Winner: The Ultimate Wallboard
Congratulations to Ole Højriis Kristensen from the Vodafone Web Team in Denmark. Ole’s submission impressed our panel of wallboard experts with the effective combination of an “old school” physical wallboard with heaps of modern technology.
“The compelling aspect to me about this one is the combined use of automatically updated graphical display with manually moved papers to give both quick graphical oversight for visitors and detailed paper view with tactical/kinesthetics for team members.” – Alistair Cockburn
For winning the grand prize in the Ultimate Wallboard contest, Ole’s team wins a new 55″ HDTV
and a Mac Mini to upgrade their already quite impressive
We caught up with Ole to get the full scoop on the Vodafone Web Team wallboard which we’ll blog separately later. Here a quick preview of the setup:
As the scrum master of the Vodafone Web Team, Ole spent has several nights and weekends tinkering with this information radiator. Physically based in Denmark, the board actually serves teams located in London, Düsseldorf and Kiev as well via web cam.
The whiteboard is organised into columns to match the task board in JIRA and GreenHopper. A projector renders the burndown chart and velocity on top of the columns.
As new stories are added or updated in JIRA, a small receipt printer below the whiteboard spits out a new card. The next person to walk by the board, drops the card into a pocket containing an RFID touch tag and places it on the board.
“The integration of physical elements (RFID tagging, projection, printing) with the virtual / technology elements is incredible.” – Mike Cannon-Brookes
To update the board, developers simply swipe their avatar and assign themselves to a story. Every change is added as a comment in JIRA, and the camera takes a picture of the person making the change and tweets it — along with issue details — to the team.
These photos are then stitched together to make a time lapse video for each sprint:
“Good use of multi-modal technology – serves a team collaboration and reporting purpose.” – David J. Anderson
As mentioned above, we will follow up with more details later. Stay tuned to the Atlassian blogs.
As with the “Old School” wallboard voting, there were plenty of submissions worthy of consideration for the top prize. Here are a handful of entries that caught the eye of our judges.
As the name implies, this wallboard aggregates an enormous amount of information very effectively. It uses Java and Hibernate to push data to the wallboard from various sources including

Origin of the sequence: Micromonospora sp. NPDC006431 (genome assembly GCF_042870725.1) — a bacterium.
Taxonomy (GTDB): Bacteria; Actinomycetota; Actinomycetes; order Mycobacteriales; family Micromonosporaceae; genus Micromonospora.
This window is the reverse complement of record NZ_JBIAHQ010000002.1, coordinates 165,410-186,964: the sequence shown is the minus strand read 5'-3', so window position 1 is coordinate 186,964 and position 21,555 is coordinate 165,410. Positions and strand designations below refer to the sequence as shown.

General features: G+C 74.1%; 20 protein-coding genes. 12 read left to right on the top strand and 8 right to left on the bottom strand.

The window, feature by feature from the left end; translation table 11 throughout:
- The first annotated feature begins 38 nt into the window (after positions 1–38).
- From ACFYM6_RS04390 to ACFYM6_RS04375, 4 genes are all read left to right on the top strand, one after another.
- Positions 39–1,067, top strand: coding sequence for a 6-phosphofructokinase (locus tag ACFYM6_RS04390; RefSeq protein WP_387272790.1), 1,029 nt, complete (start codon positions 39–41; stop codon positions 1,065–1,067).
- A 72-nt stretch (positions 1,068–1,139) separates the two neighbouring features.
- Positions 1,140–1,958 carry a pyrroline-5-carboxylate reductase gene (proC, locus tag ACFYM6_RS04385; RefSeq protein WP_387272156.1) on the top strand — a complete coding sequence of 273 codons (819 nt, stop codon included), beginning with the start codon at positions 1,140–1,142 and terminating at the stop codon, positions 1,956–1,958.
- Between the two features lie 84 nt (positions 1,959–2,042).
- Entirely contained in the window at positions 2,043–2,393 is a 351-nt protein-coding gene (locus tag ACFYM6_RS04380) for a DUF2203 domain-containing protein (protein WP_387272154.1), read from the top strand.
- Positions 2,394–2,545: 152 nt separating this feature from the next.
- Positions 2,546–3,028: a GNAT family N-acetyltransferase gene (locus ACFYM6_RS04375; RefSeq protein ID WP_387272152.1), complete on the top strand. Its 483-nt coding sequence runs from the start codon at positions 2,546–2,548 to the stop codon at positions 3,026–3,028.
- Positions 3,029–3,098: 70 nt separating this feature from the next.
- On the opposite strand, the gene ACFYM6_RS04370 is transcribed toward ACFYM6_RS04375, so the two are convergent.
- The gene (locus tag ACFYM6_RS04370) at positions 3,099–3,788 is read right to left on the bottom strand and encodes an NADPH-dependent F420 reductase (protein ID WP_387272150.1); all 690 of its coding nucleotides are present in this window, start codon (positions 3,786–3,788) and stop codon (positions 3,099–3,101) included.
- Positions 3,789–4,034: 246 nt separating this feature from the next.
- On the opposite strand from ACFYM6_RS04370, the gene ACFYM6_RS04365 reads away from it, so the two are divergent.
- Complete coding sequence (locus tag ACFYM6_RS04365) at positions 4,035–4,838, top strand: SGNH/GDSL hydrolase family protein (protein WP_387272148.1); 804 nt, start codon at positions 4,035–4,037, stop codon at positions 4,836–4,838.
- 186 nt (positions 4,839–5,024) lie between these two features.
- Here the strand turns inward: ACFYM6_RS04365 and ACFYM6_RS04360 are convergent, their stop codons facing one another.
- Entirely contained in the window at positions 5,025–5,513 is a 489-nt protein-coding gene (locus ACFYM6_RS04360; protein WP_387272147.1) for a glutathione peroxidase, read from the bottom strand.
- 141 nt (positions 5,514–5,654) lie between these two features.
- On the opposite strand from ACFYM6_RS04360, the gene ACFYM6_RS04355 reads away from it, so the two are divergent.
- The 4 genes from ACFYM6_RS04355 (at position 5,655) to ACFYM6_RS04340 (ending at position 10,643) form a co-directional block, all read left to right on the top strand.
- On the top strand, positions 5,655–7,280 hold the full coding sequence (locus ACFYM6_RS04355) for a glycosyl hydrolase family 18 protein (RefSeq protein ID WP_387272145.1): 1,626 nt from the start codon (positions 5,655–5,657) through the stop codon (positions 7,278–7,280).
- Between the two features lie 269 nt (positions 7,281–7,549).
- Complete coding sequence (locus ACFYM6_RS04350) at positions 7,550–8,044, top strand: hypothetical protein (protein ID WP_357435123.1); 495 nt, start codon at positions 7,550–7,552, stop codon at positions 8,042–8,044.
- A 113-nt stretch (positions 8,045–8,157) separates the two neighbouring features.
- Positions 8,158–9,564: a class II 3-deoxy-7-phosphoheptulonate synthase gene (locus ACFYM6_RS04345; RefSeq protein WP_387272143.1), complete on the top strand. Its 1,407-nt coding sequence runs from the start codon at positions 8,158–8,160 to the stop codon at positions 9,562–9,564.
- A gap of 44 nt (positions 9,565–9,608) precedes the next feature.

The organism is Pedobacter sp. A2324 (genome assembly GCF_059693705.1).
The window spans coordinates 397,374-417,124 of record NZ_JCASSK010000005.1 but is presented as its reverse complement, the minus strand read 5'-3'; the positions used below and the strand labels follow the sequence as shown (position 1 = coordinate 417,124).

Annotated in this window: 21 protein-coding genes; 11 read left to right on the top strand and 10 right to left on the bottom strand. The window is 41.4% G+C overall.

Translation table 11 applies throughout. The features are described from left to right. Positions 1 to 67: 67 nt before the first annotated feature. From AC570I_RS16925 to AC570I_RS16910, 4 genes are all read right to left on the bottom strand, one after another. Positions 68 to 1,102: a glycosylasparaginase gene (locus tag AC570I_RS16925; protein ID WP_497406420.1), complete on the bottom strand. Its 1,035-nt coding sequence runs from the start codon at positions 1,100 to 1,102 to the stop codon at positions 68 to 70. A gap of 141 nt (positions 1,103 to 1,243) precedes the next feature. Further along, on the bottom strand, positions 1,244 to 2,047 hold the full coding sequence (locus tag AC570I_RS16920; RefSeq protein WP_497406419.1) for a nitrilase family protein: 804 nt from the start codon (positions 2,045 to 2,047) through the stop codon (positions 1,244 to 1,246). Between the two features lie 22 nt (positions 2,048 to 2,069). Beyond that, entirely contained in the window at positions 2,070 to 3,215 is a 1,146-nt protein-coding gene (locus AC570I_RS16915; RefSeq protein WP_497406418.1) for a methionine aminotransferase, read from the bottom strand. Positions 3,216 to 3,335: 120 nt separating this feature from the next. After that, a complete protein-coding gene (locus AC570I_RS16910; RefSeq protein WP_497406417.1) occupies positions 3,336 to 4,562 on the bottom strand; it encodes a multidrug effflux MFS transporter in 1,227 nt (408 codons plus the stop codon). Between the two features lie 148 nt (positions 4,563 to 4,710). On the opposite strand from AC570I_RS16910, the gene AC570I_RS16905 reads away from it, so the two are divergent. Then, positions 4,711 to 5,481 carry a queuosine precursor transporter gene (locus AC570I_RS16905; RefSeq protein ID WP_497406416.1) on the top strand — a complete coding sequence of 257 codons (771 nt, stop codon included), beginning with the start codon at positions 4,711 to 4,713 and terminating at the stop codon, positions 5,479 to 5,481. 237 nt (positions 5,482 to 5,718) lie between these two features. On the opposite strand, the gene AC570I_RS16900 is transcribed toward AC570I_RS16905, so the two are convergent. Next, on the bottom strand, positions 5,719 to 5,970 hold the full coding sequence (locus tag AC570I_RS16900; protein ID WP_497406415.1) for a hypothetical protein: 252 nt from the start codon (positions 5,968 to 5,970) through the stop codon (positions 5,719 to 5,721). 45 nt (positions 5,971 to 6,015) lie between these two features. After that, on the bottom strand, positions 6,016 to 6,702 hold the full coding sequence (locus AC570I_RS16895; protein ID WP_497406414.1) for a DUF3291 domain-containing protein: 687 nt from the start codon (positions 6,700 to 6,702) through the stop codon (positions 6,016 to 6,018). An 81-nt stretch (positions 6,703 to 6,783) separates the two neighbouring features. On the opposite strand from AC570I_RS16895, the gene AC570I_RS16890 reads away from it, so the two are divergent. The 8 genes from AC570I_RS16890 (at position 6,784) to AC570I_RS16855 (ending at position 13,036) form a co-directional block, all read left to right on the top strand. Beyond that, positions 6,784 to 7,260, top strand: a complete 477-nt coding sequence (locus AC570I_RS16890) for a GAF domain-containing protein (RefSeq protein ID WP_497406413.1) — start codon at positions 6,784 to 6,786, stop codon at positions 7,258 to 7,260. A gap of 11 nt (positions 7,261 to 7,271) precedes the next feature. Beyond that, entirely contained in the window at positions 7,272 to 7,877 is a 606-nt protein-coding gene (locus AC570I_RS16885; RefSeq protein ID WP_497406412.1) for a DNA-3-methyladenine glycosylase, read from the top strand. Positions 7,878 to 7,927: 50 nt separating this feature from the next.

JIRA, Confluence, FishEye, SVN, Git, RSS, Twitter and Facebook. It even plays music and videos on demand.
“The sheer amount of data collection and integration along with the push mechanism make this an interesting entry, and I like the multimedia integration aspects.” – Dick Wall
The Community Favourite Wallboard also impressed our judges with it’s slick design and creative use of LED backlighting. The wallboard glows red if there is new data that requires attention thereby preventing “wallboard blindness.”
“I also like the combination of the simple LED lights to signal important events.” – Dave Thomas
This wallboard also boasts a very clean and simple design with sexy animations. Products stats, builds and issue details are complimented by local railway schedules, twitter, weather, and google calendars — including birthdays and beer time!
“Features like tracking transport delays, the excellent two speed ticker at the bottom, and the polish of the CSS animations all stand out in this demo.” – Dick Wall
Everyone is a winner!
Congratulations to everyone who entered the Ultimate Wallboard contest! As a thank you for all your hard work, every participant in the contest gets an Ultimate Wallboard T-Shirt. If you have not done so already, please tell us your shirt size and where to send it (no later than Dec 15, 2010).
We hope everyone has enjoyed the contest and been inspired to create their own ultimate wallboard.